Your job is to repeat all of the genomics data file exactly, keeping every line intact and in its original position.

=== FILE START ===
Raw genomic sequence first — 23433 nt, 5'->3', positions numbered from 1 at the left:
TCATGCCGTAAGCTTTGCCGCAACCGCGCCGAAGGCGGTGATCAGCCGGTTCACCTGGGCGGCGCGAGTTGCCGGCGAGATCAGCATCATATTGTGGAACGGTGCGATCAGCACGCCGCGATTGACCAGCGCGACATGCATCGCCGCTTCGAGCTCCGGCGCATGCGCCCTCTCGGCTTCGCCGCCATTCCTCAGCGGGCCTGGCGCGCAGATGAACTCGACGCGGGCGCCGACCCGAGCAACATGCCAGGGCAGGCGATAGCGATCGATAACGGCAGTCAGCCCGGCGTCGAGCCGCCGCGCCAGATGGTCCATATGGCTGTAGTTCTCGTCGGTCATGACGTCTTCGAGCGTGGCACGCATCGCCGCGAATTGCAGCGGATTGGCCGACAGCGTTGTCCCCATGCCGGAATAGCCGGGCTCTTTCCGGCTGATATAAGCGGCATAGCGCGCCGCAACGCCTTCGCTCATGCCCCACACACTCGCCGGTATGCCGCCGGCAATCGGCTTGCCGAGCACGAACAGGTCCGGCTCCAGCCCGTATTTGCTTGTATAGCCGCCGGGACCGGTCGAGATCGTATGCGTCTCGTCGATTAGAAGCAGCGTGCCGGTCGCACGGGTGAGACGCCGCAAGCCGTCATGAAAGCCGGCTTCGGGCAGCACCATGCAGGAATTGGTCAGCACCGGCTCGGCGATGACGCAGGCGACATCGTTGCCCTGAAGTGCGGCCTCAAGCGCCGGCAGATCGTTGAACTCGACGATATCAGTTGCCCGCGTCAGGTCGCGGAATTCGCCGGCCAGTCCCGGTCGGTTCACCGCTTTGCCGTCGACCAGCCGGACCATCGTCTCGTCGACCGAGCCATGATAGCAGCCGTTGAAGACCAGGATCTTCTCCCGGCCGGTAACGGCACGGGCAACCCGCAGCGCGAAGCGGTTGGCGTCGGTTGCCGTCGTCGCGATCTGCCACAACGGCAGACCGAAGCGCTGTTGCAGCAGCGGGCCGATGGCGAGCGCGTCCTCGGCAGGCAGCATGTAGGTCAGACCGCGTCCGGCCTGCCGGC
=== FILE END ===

Raw genomic sequence first — 23433 nt, 5'->3', positions numbered from 1 at the left:
TCATGCCGTAAGCTTTGCCGCAACCGCGCCGAAGGCGGTGATCAGCCGGTTCACCTGGGCGGCGCGAGTTGCCGGCGAGATCAGCATCATATTGTGGAACGGTGCGATCAGCACGCCGCGATTGACCAGCGCGACATGCATCGCCGCTTCGAGCTCCGGCGCATGCGCCCTCTCGGCTTCGCCGCCATTCCTCAGCGGGCCTGGCGCGCAGATGAACTCGACGCGGGCGCCGACCCGAGCAACATGCCAGGGCAGGCGATAGCGATCGATAACGGCAGTCAGCCCGGCGTCGAGCCGCCGCGCCAGATGGTCCATATGGCTGTAGTTCTCGTCGGTCATGACGTCTTCGAGCGTGGCACGCATCGCCGCGAATTGCAGCGGATTGGCCGACAGCGTTGTCCCCATGCCGGAATAGCCGGGCTCTTTCCGGCTGATATAAGCGGCATAGCGCGCCGCAACGCCTTCGCTCATGCCCCACACACTCGCCGGTATGCCGCCGGCAATCGGCTTGCCGAGCACGAACAGGTCCGGCTCCAGCCCGTATTTGCTTGTATAGCCGCCGGGACCGGTCGAGATCGTATGCGTCTCGTCGATTAGAAGCAGCGTGCCGGTCGCACGGGTGAGACGCCGCAAGCCGTCATGAAAGCCGGCTTCGGGCAGCACCATGCAGGAATTGGTCAGCACCGGCTCGGCGATGACGCAGGCGACATCGTTGCCCTGAAGTGCGGCCTCAAGCGCCGGCAGATCGTTGAACTCGACGATATCAGTTGCCCGCGTCAGGTCGCGGAATTCGCCGGCCAGTCCCGGTCGGTTCACCGCTTTGCCGTCGACCAGCCGGACCATCGTCTCGTCGACCGAGCCATGATAGCAGCCGTTGAAGACCAGGATCTTCTCCCGGCCGGTAACGGCACGGGCAACCCGCAGCGCGAAGCGGTTGGCGTCGGTTGCCGTCGTCGCGATCTGCCACAACGGCAGACCGAAGCGCTGTTGCAGCAGCGGGCCGATGGCGAGCGCGTCCTCGGCAGGCAGCATGTAGGTCAGACCGCGTCCGGCCTGCCGGC